What Was the Series 11?
The Series 11 was a securities license that allowed holders to provide securities quotations and accept unsolicited customer orders for execution. Also known as the Assistant Representative - Order Processing Examination (AR), the Series 11 was administered by the Financial Industry Regulatory Authority (FINRA). In 2018, FINRA retired the Series 11 license.
The license applied to brokerage sales assistants that took and entered unsolicited client orders from broker-dealer customers for execution. It did not permit them to accept orders for municipal securities or direct participation programs, however. There was no prerequisite for taking the exam, though a candidate had to first be registered with FINRA.
- The Series 11 was a securities license issued by the Financial Industry Regulatory Authority (FINRA) that allowed brokers to provide securities quotations and accept unsolicited customer orders for execution.
- The license applied specifically to brokerage sales assistants that took and entered unsolicited orders from customers.
- The official name of the license and exam was the "Assistant Representative - Order Processing Examination."
- The exam for the Series 11 license consisted of a 60-minute exam of 50 multiple choice questions that required a 70% passing grade.
- Accepting orders for municipal securities and direct participation programs were prohibited.
- In 2018, FINRA retired the Series 11 examination and the corresponding license, and sales representatives are now required to complete the Series 7 exam and the SIE exam.
- The Series 7 was always and still is required by larger and more established financial institutions in relation to the Series 11.
Understanding the Series 11
The Series 11 covered persons associated with a FINRA member firm who accepted telephone or other communications from the public for the purposes of providing current securities quotations and accepting unsolicited customer securities orders (with the notable exception of the aforementioned municipal securities and direct participation programs) for submission to the normal order execution operations of the member. An unsolicited order is one in which the broker did not make a recommendation to the customer but that the customer requested themself.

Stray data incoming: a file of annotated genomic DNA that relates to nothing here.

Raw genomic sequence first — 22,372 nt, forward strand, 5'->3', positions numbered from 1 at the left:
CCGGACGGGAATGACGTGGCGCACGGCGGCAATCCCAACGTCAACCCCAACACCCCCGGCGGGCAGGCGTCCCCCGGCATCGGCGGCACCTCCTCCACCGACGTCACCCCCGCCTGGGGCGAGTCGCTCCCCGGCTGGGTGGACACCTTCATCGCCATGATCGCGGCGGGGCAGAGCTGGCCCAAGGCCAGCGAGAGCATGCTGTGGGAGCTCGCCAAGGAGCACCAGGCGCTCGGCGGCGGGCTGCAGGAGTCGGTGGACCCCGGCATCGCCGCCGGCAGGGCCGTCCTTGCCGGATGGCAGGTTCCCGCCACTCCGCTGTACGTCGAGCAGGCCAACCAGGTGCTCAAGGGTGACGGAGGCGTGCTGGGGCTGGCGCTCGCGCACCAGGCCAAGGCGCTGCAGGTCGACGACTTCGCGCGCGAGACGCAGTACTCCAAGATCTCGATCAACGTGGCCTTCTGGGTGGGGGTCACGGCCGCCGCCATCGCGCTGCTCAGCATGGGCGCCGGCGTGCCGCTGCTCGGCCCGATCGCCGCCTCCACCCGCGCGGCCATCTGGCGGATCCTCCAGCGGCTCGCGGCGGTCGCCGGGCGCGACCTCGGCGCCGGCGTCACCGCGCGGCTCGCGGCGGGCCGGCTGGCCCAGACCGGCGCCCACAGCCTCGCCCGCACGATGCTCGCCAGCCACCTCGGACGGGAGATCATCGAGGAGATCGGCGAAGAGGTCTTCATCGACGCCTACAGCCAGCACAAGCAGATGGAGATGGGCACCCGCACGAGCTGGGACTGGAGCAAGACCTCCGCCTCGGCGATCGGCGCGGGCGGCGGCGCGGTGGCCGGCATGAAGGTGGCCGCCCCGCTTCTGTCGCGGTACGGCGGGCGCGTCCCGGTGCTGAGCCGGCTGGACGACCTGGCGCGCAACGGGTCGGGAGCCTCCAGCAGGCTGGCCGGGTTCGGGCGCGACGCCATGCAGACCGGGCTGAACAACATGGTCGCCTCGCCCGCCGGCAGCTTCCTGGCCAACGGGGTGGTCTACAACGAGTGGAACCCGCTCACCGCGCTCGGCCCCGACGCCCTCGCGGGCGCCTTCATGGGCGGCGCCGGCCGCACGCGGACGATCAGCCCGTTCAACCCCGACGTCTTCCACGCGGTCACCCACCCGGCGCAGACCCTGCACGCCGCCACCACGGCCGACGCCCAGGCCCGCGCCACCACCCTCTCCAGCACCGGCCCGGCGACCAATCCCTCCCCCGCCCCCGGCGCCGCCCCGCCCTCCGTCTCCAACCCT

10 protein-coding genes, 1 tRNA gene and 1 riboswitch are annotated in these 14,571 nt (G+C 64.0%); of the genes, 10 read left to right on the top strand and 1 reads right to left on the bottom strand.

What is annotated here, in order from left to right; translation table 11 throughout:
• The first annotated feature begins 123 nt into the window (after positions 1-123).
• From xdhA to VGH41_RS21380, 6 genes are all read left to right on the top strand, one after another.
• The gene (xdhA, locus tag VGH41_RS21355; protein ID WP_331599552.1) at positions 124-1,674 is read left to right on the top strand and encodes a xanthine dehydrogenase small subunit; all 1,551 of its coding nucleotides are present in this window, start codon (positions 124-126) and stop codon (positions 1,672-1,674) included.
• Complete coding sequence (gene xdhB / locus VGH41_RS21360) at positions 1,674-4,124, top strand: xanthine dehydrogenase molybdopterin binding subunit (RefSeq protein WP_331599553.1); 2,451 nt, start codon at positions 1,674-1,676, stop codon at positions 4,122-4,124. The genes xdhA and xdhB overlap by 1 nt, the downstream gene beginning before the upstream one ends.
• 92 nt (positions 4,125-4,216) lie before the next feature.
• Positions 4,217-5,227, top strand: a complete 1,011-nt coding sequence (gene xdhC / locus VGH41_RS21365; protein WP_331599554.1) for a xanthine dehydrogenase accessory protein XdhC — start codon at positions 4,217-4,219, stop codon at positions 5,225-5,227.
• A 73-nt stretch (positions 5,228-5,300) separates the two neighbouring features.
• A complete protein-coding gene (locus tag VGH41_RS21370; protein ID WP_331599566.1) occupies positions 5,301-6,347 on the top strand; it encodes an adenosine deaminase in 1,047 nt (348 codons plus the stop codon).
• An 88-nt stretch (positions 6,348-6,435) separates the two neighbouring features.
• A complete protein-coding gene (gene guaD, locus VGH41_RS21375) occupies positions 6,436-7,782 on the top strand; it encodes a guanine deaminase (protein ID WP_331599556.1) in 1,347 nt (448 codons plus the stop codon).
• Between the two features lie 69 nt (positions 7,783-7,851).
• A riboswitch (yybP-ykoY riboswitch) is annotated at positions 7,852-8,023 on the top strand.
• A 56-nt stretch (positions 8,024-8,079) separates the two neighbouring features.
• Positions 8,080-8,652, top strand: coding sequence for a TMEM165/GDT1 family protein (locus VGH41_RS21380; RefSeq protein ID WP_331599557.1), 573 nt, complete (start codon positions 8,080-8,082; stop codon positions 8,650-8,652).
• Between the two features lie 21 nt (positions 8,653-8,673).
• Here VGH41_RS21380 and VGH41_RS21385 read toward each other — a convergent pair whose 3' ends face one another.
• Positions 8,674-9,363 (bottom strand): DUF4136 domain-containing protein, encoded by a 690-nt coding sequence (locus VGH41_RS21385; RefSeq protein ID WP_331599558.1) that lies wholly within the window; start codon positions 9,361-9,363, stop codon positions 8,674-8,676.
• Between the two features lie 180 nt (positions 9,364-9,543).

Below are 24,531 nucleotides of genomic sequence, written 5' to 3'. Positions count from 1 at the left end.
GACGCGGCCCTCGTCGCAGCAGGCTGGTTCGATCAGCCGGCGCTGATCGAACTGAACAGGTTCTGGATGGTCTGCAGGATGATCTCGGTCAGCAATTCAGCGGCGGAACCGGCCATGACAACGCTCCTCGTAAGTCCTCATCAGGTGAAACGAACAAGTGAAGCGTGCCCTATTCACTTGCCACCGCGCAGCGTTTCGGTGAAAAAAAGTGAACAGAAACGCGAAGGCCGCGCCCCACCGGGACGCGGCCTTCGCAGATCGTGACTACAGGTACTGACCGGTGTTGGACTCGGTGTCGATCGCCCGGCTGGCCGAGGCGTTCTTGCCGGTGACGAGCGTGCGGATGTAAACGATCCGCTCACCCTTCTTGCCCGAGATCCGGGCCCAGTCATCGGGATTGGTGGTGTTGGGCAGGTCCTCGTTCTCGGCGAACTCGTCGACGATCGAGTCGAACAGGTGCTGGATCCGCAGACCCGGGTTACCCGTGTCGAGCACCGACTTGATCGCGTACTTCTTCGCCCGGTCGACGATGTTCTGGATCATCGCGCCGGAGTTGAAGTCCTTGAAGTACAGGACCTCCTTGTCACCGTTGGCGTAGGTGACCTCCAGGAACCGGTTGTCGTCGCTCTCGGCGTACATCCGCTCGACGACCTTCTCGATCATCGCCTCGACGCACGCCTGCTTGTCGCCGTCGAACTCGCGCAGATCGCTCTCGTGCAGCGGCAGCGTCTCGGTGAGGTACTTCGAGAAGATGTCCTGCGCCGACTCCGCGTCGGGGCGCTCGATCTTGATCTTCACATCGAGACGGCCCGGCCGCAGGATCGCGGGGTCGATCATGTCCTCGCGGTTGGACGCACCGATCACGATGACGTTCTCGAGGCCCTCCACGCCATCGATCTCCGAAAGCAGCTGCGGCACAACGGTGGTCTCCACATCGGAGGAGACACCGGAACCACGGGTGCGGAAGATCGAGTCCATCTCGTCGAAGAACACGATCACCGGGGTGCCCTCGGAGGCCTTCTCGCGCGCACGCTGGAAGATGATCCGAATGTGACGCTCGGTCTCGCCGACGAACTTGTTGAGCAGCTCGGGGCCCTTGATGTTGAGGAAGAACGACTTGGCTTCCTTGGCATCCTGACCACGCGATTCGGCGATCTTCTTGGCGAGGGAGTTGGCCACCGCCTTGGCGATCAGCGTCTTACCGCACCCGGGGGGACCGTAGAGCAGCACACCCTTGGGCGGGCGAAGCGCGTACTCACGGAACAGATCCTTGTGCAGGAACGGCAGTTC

According to FINRA, an Assistant Representative - Order Processing registrant "may conduct the above-mentioned tasks only on the premises of the member, must be under the direct supervision of an appropriately registered principal, and may not receive extra direct or indirect compensation for the number or size of transactions effected."
The Series 11 license was in effect a shortened version of the Series 7, which was and is still required by large financial institutions for their sales representatives to obtain. This is often completed along with the Series 66. As a result, the Series 11 was retired and now sales representatives are required to complete the Series 7 and SIE exam.
Series 11 Prohibited Activities
Assistant representative-order processing registrants were prohibited from conducting the following activities:
- Dually registering as a representative or principal
- Rendering investment advice or opinion
- Making recommendations
- Making transactions in securities markets on behalf of the firm
- Accepting or opening new accounts
- Prequalifying potential customers
- Effecting transactions in municipal securities
- Effecting transactions in direct participation programs
Series 11 Structure and Content
The Series 11 Exam consisted of 50 scored multiple-choice questions. Candidates were allocated 60 minutes to complete the exam, which cost $80. A passing score was 70%. There was no penalty for guessing so exam takers were encouraged to endeavor to answer every question. The test was organized into the following sections:
- Section 1: Types of Securities (10 questions)
- Section 2: Customer Accounts and Orders (24 questions)
- Section 3: Securities Markets (5 questions)
- Section 4: Securities Industry Regulations (11 questions)
After the exam was completed, candidates would receive a section-by-section informational breakdown of their performance, as well as their overall score. Candidates were not allowed to use any reference material during the exam, as it was a closed-book test. The exam's questions changed based on new regulations or amendments to existing regulations, so candidates were encouraged to keep abreast of potential developments.